Bank's written replies to error run true to form

This Just In...

May 22, 2000|By Dan Rodricks

I STEP TO THE thorny edges of the Information Age to chronicle attempts by one Allan D. Jensen, Baltimore eye doctor and surgeon, to correct an error in his checking account with First USA Bank. It's a delicious and maddening story, to be savored by anyone who has tried to correspond with big, computer-dominated financial institutions the old-fashioned way -- with simple, clearly written letters.

Starting last fall, Jensen wrote at least twice to inform First USA that it had made an account-entry mistake. The mistake favored Jensen by more than $1,200. A check he had written for $1,411.57 had been entered by First USA as $144.57. Jensen wanted the account corrected, and he wanted relief from an inexplicable $98 finance charge he had been forced to pay because of the bank's blunder.

"Dear Allan D. Jensen," began the first response from First USA, on Feb. 29. "We are replying to your inquiry about the annual membership fee for the credit card account noted above. As explained in your Cardmember Agreement, the annual fee is not refundable. However, we would be glad to open your account again. You could then take advantage of your credit line and other account benefits for the remaining period of your card membership."

Huh?

Jensen wrote another letter, March 7: "Your letter of Feb. 29 in no way responded to my letter of Feb. 21. I do not want my membership fee returned nor do I want my account closed. I was simply asking you to review the error of your employee who incorrectly entered my check for $1,411.57 as $144.57. I know these are days of computers and impersonal responses, but your letter completely missed the point."

"Dear Allan D. Jensen," began the second letter from First USA, on March 15. "Thank you for your kind words concerning the Mileage Plus credit card account that you have with us. We have forwarded your comments to the persons responsible for the good experience that you mentioned. They are committed to providing the very best service, and will be pleased to learn that you are satisfied with their efforts."

Looks like somebody at First USA can't read very well. Or maybe they need a good eye doctor.

Credit where credit is due

From Mrs. Shirley A. Hall, Sussex Road, Ocean City, Md.:

"Dear Mr. Rodricks:

"For Shame!! on your recent column on the anxiety of the Little League pitchers' parents. To suggest, even tongue-in-cheek, that mom and dad imbibe at a baseball bar and then drive the players home was thoughtless, at the least. Please be careful of that kind of humor in your usually enjoyable writing."

Dear Mrs. Hall:

Thank you for writing. As much as I'd like, I can't take credit for suggesting that the parents of kids who pitch drink heavily while their kids are on the mound. That was proposed by my Sun colleague, Kevin Cowherd, who, I can confidently assure you, put a lot of thought into the idea.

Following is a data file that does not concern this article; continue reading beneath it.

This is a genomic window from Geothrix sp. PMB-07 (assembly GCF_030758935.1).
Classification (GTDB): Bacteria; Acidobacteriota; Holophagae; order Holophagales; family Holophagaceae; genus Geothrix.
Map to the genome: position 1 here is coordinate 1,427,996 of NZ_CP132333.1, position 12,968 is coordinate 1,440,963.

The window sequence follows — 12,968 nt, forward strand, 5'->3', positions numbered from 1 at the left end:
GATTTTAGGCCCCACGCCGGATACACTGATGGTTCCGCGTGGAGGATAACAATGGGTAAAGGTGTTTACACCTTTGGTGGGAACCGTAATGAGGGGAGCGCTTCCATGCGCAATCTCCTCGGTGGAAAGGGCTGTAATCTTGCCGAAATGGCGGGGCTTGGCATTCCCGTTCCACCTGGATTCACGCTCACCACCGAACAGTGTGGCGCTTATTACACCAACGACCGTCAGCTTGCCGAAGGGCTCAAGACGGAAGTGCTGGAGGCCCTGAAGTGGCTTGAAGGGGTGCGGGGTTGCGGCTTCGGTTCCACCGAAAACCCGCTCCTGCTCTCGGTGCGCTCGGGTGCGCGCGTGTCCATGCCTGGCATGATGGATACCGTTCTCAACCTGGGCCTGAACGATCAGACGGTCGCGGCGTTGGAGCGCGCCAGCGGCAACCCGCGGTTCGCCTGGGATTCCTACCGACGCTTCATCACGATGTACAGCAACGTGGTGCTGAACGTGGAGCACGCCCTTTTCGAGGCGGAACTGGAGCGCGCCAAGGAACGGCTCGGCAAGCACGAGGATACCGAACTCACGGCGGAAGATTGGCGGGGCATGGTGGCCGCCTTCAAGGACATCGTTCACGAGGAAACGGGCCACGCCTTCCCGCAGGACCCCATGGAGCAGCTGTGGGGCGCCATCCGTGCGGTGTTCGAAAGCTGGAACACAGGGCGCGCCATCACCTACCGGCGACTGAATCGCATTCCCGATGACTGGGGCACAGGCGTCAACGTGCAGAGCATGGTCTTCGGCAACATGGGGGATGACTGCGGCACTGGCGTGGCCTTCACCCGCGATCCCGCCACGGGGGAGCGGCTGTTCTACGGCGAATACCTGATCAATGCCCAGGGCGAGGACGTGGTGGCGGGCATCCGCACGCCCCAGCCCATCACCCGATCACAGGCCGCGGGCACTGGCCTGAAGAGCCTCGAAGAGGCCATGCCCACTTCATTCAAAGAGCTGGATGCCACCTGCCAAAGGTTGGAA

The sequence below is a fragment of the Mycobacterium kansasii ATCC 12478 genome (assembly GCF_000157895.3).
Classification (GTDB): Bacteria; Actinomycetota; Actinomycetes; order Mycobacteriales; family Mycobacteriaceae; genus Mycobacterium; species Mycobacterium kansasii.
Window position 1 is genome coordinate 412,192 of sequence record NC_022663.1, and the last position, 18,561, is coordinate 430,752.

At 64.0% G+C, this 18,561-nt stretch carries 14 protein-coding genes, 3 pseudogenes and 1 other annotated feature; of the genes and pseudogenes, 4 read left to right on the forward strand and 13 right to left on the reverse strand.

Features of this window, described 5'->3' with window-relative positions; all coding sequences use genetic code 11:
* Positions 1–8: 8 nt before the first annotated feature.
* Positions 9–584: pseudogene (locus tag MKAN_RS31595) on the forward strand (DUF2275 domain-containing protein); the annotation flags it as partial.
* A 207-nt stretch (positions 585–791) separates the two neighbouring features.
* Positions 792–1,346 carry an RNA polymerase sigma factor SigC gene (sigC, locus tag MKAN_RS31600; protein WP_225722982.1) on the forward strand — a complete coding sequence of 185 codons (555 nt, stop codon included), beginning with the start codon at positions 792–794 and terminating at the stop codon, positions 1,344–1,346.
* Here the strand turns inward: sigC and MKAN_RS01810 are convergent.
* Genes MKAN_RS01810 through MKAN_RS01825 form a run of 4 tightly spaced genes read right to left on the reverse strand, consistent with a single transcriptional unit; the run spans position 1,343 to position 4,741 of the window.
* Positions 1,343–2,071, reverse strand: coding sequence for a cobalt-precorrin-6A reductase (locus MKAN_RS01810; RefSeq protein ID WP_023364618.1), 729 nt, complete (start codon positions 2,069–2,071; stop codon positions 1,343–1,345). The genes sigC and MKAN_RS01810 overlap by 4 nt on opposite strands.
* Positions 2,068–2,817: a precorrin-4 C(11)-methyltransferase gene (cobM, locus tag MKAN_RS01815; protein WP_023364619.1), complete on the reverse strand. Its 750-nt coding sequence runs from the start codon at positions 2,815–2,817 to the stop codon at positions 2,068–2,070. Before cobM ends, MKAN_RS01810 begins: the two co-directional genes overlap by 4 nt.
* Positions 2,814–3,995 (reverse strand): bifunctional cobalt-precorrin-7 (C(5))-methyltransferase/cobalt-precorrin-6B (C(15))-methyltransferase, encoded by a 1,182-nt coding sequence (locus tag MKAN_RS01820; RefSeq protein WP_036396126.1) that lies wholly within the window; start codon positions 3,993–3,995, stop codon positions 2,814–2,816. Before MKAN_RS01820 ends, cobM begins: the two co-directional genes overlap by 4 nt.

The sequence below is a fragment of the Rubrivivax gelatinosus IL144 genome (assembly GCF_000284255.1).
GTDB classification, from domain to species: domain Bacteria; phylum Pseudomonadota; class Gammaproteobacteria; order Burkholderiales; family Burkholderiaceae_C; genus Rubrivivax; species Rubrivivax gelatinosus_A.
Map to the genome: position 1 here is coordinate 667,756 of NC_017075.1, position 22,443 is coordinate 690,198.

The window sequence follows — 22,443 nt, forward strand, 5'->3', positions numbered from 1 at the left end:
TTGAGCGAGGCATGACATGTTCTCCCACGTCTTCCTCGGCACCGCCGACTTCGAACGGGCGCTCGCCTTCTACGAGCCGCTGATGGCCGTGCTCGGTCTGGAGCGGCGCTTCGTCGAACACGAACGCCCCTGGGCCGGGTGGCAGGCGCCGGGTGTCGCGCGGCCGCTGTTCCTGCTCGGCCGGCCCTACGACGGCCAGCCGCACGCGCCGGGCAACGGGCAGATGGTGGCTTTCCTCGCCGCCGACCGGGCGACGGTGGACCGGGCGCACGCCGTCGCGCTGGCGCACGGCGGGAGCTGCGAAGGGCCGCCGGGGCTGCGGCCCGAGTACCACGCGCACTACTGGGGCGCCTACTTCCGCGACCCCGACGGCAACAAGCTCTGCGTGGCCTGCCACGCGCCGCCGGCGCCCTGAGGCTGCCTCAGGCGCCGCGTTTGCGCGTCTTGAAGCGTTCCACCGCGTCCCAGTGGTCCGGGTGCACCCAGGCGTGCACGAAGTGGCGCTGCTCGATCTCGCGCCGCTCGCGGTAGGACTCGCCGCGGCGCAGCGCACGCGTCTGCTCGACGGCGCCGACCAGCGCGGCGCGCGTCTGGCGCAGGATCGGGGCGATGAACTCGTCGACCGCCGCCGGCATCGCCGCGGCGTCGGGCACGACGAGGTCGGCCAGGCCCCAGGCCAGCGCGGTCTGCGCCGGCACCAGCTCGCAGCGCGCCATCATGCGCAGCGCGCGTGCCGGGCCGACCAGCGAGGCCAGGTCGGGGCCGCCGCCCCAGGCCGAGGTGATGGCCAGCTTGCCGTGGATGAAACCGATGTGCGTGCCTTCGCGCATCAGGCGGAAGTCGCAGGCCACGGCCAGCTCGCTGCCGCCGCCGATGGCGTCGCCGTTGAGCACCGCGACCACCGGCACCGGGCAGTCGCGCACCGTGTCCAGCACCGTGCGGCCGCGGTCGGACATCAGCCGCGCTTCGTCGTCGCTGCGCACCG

Family history at Rowley's

Michael Norton, who lives in California but reads TJI via SunSpot.net, recalls the wonderful evening at old Rowley's Bar in West Baltimore -- now reopened as Patrick's of Pratt Street (TJI, April 14) -- when his ancestors seemed to step out of the walls.

"A friend and I sat down, and Tom Rowley got us a couple of beers. I walked back to use the men's room and stopped to look at some old photographs in the hallway. I couldn't believe it -- a photograph of my father and his brother, dressed as altar boys, outside St. Peter the Apostle Roman Catholic Church (circa 1928). I knew my father had grown up in the neighborhood, but I didn't have too many details.

"Tom Rowley knew exactly who the boys were, by name, and where they lived. When I told him it was my father and uncle, he yelled to all the locals that my name is Norton and I'm the son of Gordon Norton and the nephew of Dr. Jack Norton, and the grandson of Dr. John Norton.

"Within seconds, we're surrounded by guys in their 50s and 60s who tell me how my grandfather had treated their families during the Depression and never charged them. I learned more about my father, his family, the neighborhood and the Irish in those few hours than I had learned in the previous 30 years, and I learned more about myself, relationships, friendships and the importance of neighborhoods than I've learned in the 20 years since.

"Later I told my father I had seen Tom, the bar, the locals. He was quite sick at the time and he seemed pleased, in a distant kind of way, an Irish kind of way. He did smile, a little. He died a short time later.

"I never went back to Rowley's. I wanted to visit Tom and ask a hundred more questions, and share a hundred more thoughts. However, I think that was one of those moments. I think I wandered into Rowley's and met Tom and the locals that night for a reason, and I wasn't meant to go back."

Led to lingerie

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